Tuesday 5 and Wednesday 6 July were key dates for internal communicators, with the return of the Institute of Internal Communications (IoIC) Festival at the Goosedale in Nottingham; our own Glastonbury, with legends of IC presenting, facilitating discussion, networking, and bringing out great ideas and solutions.
It was time to connect, inspire, and learn face to face. We had all longed for that human interaction and effervescent feeling you get from attending big events, especially with people you haven’t seen for ages or have never met in person.
I was excited about the festival having recently been elected as an IoIC Board Member and invited to be part of a panel discussion, chaired by Working the Future Director, Cat Barnard, to share my views and predictions on the future of internal comms as an enabler of organisational success. Being joined on stage by fellow IoIC Board Member, Laura Colantuono, and Eduvie Martin from IABC Board, I knew we’d have a great discussion.
I shared my POV in three sections before going into the Q&A session with the audience of senior internal comms professionals:
Looking back, before moving forwards
Gone are the days when comms teams dreamt about delivering the right message, to the right people, at the right time. On a daily basis we would hear: “I’ve written this piece of comms, can you please send it to all employees at 10am on Friday?” That doesn’t sound like much of an aspiration or challenge now, however, when I started my career in internal comms over two decades ago this was the goal.
Looking back, our skills set and value add hadn’t yet been recognised. We were not developing strategic narratives, connecting audiences with values and purpose, or helping to solve business challenges through employee engagement. We had no idea how interesting, exciting, and critical our roles as internal communicators would become.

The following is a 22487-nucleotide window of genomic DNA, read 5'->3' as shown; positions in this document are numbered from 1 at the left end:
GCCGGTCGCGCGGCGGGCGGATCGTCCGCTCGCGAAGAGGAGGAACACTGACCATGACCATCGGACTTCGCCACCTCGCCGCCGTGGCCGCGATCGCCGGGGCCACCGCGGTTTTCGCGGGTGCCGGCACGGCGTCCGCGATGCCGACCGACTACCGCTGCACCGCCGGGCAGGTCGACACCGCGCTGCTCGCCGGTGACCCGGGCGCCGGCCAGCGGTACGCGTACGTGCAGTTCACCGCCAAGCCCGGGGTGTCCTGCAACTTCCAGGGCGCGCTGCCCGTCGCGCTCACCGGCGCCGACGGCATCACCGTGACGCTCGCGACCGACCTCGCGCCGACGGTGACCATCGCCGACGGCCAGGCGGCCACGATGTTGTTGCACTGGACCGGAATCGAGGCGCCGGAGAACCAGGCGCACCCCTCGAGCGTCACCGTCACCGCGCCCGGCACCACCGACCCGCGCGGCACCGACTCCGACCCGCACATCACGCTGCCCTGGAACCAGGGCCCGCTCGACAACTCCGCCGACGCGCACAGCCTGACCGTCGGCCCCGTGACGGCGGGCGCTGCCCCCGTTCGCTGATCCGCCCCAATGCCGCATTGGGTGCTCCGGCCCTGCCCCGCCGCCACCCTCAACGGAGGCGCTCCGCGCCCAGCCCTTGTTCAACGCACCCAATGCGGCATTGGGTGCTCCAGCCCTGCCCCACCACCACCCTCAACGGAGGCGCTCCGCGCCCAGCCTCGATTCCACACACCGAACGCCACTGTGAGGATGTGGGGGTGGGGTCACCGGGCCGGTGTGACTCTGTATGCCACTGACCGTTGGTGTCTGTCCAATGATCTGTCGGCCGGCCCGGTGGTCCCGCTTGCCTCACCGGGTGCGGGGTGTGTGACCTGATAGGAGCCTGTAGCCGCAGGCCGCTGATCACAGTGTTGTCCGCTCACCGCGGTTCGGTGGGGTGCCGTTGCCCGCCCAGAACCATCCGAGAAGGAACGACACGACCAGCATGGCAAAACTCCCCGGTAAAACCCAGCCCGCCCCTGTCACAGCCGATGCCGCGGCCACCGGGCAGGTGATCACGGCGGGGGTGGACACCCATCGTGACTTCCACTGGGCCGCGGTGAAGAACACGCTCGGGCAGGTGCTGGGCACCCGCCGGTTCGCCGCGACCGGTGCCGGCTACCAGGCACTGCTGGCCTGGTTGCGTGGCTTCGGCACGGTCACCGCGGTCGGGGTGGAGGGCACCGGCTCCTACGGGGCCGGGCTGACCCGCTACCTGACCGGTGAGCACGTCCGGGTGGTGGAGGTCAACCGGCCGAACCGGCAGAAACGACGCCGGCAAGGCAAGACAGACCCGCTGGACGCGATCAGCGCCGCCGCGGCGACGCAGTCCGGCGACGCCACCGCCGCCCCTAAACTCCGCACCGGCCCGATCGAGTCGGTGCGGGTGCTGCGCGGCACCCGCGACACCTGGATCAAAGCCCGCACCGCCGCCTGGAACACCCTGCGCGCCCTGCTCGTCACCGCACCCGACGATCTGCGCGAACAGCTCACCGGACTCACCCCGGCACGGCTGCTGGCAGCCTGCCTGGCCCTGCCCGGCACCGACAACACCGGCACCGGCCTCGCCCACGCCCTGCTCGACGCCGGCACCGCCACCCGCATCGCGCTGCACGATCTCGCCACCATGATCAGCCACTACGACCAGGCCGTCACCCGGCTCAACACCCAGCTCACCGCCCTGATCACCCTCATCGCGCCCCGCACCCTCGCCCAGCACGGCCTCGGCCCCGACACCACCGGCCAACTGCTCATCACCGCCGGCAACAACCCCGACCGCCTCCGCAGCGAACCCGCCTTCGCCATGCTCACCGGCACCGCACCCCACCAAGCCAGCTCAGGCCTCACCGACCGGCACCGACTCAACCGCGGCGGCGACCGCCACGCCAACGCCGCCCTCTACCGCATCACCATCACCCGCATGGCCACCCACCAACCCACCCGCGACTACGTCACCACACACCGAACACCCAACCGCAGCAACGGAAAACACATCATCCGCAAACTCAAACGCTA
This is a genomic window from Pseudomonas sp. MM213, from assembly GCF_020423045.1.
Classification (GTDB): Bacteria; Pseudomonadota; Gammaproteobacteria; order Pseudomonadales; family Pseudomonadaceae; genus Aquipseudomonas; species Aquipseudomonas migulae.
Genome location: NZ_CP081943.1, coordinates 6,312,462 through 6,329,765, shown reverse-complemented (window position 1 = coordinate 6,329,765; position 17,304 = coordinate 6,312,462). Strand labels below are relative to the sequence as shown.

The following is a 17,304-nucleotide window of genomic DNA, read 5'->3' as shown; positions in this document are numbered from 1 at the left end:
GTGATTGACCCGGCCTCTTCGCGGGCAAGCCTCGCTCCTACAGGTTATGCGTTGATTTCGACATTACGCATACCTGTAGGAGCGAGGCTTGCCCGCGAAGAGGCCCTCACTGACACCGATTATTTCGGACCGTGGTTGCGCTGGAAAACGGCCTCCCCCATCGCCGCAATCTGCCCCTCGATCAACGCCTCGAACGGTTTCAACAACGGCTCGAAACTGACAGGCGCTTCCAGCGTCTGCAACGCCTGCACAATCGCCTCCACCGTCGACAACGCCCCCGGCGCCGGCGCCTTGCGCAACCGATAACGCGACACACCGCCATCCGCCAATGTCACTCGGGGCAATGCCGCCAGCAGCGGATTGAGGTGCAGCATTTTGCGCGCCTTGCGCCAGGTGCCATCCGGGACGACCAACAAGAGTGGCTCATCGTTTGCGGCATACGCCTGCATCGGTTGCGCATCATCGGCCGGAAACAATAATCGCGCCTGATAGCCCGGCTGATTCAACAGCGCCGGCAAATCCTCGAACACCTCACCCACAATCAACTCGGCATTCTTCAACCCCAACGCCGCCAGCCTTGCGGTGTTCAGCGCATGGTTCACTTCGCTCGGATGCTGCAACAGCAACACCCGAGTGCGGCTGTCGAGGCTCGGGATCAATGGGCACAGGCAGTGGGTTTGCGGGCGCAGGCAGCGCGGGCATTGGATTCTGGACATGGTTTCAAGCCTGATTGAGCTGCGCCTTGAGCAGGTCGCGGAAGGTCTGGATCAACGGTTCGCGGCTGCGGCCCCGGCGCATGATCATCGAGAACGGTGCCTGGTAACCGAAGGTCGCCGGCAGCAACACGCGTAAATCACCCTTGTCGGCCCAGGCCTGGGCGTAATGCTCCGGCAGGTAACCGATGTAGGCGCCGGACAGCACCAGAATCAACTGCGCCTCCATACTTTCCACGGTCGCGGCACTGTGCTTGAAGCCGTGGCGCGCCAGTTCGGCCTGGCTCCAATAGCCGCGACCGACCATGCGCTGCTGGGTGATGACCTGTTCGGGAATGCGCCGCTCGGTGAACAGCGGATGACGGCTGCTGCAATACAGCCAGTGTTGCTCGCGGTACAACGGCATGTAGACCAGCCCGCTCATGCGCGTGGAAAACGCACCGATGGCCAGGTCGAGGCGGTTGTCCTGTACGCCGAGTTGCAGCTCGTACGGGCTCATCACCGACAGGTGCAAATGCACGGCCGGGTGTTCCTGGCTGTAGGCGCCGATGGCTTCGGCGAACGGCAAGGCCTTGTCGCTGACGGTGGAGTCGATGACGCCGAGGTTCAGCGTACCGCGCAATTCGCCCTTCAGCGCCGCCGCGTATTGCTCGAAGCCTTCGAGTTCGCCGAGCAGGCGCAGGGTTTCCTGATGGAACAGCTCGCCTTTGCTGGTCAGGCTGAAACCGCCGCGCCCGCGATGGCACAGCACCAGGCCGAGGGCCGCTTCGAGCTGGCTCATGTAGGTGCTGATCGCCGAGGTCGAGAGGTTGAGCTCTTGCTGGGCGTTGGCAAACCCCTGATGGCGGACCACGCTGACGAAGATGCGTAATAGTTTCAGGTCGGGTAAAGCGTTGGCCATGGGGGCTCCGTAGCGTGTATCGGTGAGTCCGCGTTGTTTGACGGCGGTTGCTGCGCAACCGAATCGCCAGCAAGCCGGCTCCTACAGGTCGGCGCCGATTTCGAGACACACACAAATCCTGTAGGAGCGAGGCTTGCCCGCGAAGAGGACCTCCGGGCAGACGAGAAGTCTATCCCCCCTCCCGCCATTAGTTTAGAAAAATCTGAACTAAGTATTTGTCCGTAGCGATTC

Employee engagement: the beginning, not the end
Employee engagement is a hot topic and something close to the heart of all internal comms professionals, with more informed employees outperforming their peers by 77% (CEB/Gartner). For years, we’ve tussled with and tried new and creative ways to increase employee engagement. I challenged the audience to consider two things:
First, to stop solely focusing on improving engagement scores and to remind ourselves of the desired outcomes we’re trying to achieve. What do we want employees to think, feel, and/or do differently? That’s the real goal. Having engaged employees is just how we get there.
Second, I shared how, in my opinion, five years from now CEOs and MDs will no longer ask internal comms to drive employee engagement. In the future, having engaged employees will be both the norm and the expectation. Our challenge will be to help deliver better, demonstratable, and measurable business outcomes.
Growing from the inside, out
Social media continues to go from strength to strength, with 98% of employees using at least one social media site for personal use and about 50% of them posting about their company. It’s a battleground for big brands showcasing their products and services, and for organisations hoping to attract new people.
As IC professionals we can help. Companies with a successful employee advocacy program are 58% more likely to attract, and 20% more likely to retain, top talent (LinkedIn).
Employees drive the success of organisations and are the most trusted voice online and across social media. So now and in the years ahead, converting internal comms into external action will be one of our key focus areas, if not our ultimate goal.
More than ever IC professionals will be expected to create brand connections, build pride, and drive employee advocacy – so organisations grow from the inside out. Delivering employee engagement alone will no longer be enough.
Being confident and knowing how employees will show up online to support external launches, campaigns and initiatives is where we’re headed.
About the Institute of Internal Comms (IoIC)
The Institute of Internal Communication is the only professional body solely dedicated to internal communication in the UK. Helping organisations and people succeed through promoting internal communication of the highest standards, for over 70 years. Find out more: The Institute of Internal Communication